Summer 2021, 51.4, pages: 261-275
The Rise of the Arab Spring through a Sense of Agency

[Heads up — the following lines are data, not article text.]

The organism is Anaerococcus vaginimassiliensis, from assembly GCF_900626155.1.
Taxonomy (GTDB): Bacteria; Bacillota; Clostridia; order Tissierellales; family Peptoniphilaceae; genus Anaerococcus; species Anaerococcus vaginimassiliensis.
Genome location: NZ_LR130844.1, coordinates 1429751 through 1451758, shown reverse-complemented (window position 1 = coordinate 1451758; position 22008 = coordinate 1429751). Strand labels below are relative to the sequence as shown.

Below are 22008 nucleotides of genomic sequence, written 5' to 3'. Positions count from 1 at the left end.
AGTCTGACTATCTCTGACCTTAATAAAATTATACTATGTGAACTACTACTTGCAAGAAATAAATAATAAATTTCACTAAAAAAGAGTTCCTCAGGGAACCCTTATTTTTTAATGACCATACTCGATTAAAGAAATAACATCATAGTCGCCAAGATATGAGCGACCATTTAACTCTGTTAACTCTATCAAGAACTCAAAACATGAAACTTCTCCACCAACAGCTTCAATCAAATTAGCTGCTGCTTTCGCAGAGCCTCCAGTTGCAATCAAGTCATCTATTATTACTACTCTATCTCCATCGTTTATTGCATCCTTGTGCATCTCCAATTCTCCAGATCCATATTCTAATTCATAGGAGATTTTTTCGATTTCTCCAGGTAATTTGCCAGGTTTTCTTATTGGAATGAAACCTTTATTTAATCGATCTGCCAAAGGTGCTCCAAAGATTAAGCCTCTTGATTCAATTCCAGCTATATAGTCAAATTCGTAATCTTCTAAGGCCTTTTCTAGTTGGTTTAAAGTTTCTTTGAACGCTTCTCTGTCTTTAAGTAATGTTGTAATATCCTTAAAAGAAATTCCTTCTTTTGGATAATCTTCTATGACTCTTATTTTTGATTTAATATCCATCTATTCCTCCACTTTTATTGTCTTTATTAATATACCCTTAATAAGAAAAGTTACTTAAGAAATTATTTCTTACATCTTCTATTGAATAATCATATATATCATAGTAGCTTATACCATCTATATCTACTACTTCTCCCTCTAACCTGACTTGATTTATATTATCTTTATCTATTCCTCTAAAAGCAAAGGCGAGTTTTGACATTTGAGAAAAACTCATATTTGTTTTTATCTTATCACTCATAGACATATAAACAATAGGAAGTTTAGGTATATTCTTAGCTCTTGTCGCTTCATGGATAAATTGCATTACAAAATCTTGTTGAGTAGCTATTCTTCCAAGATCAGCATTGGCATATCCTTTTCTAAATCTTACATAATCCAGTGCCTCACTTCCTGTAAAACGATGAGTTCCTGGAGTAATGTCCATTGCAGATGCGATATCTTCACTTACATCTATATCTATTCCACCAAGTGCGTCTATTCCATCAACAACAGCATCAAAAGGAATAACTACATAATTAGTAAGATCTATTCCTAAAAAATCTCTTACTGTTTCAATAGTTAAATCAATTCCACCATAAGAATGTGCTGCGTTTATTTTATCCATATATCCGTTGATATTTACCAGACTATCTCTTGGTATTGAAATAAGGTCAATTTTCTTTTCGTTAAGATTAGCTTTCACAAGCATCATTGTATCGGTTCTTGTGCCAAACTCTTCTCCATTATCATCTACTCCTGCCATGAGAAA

Upon the Arab Spring’s rise (2010–11), Arabs started expressing a sense of confidence in their capabilities as agents of change (a sense of agency). The emergence of that sense appears to have pushed Arabs to protest in the streets across their region. I draw on theories of agency, affects, and rhetorical ecologies to illuminate the emergence of the sense of agency in the Tunisian revolution. I explicate that Arab cultures and Islamic tradition inspired the emergence of the sense of agency and its interrelation with a sense of vulnerability and a sense of responsibility among Arabs, which pushed them to revolt. Thus, I offer a decolonial theory that affirms the Arab Spring as an authentic movement led by its people. The theory contributes a new answer to the long-standing dispute over agency, which is essential to understand how structurally marginalized groups arrive at the moment of resistance across cultures.